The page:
• Sensei Pro powers the course layout and navigation, and users can mark lessons as completed and take quizzes to test their knowledge.
  • Once a course is completed, it shows up as an activity on the user’s WordPress profile, but their grade is not publicly revealed.
  • The course layout and design may vary depending on the theme used, but it typically includes an intro blurb and a course outline.
  • There is a proposal to add a widgetWidget A WordPress Widget is a small block that performs a specific function. You can add these widgets in sidebars also known as widget-ready areas on your web page. WordPress widgets were originally created to provide a simple and easy-to-use way of giving design and structure control of the WordPress theme to the user. in the WordPress and Min dashboard to display upcoming events and provide quick start videos and courses.
  • Currently, there are no courses in other languages, but the team is working with Polyglots to get everything translated.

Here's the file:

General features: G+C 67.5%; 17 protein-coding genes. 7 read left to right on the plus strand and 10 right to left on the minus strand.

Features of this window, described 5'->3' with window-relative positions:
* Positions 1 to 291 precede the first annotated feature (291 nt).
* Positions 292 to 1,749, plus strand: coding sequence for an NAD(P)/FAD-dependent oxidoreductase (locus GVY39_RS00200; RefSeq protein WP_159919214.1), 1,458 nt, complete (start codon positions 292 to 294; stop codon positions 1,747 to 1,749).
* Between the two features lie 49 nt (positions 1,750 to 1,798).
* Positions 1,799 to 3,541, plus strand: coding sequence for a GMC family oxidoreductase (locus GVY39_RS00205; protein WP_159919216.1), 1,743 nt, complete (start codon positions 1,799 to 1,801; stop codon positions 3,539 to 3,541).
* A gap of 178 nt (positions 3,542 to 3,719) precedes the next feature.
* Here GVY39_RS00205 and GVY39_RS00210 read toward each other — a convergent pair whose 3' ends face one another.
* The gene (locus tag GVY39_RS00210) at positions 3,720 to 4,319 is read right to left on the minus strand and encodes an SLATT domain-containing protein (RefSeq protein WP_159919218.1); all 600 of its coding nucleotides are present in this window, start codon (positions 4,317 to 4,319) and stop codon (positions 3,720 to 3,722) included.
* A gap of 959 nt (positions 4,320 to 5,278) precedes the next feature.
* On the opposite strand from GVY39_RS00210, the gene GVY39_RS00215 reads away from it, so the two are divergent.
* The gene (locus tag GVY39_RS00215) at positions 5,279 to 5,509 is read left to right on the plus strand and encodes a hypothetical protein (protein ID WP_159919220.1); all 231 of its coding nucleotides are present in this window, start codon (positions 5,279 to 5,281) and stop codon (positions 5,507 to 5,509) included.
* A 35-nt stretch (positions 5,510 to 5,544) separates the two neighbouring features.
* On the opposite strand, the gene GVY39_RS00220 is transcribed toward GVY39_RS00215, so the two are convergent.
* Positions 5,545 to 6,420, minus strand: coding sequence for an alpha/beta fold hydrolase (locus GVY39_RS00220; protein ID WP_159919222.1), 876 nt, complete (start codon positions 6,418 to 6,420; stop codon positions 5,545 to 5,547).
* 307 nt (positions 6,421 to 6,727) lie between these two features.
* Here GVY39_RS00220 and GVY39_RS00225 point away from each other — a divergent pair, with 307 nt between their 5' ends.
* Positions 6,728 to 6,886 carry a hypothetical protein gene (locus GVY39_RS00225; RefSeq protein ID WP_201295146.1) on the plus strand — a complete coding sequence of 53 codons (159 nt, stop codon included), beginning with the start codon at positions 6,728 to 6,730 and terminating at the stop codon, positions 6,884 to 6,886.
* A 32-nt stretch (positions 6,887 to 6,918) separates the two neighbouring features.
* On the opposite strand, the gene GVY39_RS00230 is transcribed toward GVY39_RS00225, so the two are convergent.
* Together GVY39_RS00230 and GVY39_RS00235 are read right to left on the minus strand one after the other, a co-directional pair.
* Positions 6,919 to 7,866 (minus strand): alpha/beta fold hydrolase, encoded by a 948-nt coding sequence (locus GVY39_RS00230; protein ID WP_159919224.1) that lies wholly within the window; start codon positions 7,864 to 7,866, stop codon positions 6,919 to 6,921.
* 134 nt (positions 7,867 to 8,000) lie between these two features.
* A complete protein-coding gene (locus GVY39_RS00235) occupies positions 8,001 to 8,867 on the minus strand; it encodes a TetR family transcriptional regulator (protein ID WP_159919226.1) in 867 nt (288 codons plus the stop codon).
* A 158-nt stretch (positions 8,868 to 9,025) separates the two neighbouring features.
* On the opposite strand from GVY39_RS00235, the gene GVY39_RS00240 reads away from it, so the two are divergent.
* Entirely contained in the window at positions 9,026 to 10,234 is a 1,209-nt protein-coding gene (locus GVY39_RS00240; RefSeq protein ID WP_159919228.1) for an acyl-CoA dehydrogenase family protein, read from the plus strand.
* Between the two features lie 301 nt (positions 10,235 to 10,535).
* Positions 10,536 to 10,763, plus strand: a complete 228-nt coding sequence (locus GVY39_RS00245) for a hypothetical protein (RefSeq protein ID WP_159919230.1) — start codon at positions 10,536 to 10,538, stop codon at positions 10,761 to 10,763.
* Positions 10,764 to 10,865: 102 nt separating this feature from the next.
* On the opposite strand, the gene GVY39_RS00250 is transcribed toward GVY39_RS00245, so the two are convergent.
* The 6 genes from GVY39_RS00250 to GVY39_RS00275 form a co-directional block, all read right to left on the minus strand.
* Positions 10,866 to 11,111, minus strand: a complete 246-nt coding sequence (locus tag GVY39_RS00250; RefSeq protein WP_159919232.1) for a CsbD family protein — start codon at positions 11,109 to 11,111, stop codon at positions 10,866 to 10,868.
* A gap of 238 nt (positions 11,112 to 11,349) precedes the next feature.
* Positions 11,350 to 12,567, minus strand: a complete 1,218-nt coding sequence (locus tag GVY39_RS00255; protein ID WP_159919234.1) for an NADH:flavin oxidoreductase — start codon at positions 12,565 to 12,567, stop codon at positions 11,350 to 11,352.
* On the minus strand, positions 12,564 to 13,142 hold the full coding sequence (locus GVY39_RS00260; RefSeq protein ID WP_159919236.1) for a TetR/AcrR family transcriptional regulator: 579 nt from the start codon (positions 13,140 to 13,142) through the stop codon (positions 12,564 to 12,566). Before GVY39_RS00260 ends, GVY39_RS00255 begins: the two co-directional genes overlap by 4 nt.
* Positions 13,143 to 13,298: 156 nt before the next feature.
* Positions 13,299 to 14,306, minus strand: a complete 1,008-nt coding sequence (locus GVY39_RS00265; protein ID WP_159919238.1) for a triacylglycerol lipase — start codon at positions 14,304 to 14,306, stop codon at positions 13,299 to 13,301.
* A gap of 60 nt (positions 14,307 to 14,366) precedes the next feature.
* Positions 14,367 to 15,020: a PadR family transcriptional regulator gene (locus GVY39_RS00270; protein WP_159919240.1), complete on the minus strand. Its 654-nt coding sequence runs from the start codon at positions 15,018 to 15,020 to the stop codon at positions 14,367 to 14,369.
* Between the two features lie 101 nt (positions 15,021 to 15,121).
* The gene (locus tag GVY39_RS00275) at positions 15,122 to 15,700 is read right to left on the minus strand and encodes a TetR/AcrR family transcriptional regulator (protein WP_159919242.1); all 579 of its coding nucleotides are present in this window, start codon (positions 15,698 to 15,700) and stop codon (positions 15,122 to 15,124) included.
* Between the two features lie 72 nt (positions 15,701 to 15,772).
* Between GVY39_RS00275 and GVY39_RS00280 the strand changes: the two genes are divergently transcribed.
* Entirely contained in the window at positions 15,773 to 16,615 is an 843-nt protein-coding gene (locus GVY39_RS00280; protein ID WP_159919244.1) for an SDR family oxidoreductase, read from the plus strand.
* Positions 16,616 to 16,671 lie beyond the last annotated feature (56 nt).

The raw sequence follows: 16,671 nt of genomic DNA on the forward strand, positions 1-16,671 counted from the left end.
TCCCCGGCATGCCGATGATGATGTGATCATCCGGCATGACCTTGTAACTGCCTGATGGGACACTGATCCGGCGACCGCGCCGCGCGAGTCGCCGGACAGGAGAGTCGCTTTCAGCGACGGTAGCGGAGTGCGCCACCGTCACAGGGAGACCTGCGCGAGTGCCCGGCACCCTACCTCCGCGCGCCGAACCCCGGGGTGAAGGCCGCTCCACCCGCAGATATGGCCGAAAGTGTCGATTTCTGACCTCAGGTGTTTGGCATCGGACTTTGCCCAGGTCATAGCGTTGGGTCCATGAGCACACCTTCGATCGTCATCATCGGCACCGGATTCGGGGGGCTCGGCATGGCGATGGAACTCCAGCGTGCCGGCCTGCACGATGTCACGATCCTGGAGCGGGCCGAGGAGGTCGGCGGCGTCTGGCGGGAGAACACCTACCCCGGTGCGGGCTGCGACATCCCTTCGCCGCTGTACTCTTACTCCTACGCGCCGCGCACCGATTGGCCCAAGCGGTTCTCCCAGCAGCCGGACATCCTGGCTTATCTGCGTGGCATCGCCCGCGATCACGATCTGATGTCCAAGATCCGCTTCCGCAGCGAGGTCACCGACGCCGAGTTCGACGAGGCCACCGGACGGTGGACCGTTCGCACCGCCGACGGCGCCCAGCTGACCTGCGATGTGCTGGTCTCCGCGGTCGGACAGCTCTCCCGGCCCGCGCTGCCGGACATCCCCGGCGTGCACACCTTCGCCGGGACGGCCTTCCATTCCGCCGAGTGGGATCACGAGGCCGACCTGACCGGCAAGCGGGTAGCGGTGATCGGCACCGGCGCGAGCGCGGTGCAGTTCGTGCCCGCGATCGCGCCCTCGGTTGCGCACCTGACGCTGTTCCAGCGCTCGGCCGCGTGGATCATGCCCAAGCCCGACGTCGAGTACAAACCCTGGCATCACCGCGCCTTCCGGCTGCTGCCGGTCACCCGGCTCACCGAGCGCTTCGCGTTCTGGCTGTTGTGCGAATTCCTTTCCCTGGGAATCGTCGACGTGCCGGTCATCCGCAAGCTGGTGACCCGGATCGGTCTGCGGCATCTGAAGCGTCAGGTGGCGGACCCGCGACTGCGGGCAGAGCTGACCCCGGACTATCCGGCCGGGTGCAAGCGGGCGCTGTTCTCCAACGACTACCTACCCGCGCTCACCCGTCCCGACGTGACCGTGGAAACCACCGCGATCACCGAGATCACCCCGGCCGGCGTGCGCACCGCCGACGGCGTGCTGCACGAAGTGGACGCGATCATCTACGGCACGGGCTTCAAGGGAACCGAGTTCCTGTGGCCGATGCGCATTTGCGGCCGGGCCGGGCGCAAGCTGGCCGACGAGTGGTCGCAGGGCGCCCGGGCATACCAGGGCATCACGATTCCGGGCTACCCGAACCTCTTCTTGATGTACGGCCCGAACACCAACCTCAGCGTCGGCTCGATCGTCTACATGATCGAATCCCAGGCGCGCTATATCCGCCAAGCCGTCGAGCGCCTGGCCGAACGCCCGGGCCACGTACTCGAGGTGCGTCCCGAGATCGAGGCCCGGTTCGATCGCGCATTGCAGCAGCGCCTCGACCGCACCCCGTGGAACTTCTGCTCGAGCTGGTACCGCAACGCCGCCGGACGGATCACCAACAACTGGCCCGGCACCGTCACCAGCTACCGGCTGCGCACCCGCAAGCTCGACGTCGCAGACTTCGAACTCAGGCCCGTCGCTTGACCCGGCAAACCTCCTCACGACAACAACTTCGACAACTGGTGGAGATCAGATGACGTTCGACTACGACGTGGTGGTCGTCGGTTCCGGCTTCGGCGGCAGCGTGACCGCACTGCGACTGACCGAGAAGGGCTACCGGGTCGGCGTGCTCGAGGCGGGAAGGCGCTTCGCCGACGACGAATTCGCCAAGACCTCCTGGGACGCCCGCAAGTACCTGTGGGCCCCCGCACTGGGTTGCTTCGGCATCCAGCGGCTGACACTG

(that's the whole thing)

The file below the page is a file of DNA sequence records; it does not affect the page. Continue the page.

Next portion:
Chapter 2: Enhancing the Learning Experience with Interactive Blocks and Videos

  • Interactive blocks, such as flashcards, image hotspots, and task lists, can help break up the text and add interactivity to the course content.
  • Interactive blocks can also be used to make certain activities or lessons required before moving on to the next section, which increases accountability for the learner.
  • Single quiz questions can be added in the middle of a lesson, allowing for immediate feedback and ensuring that the learner is paying attention.
  • Interactive videos can be created using video press or uploaded from YouTube or Vimeo. These videos can have break points added where the learner is presented with a pop-over containing additional content or a quiz question.
  • The use of interactive blocks and videos can greatly enhance the learning experience by making the course more engaging and interactive.

Chapter 3: Making Use of Video

  • Video chapters are a useful tool for making longer videos more accessible and user-friendly.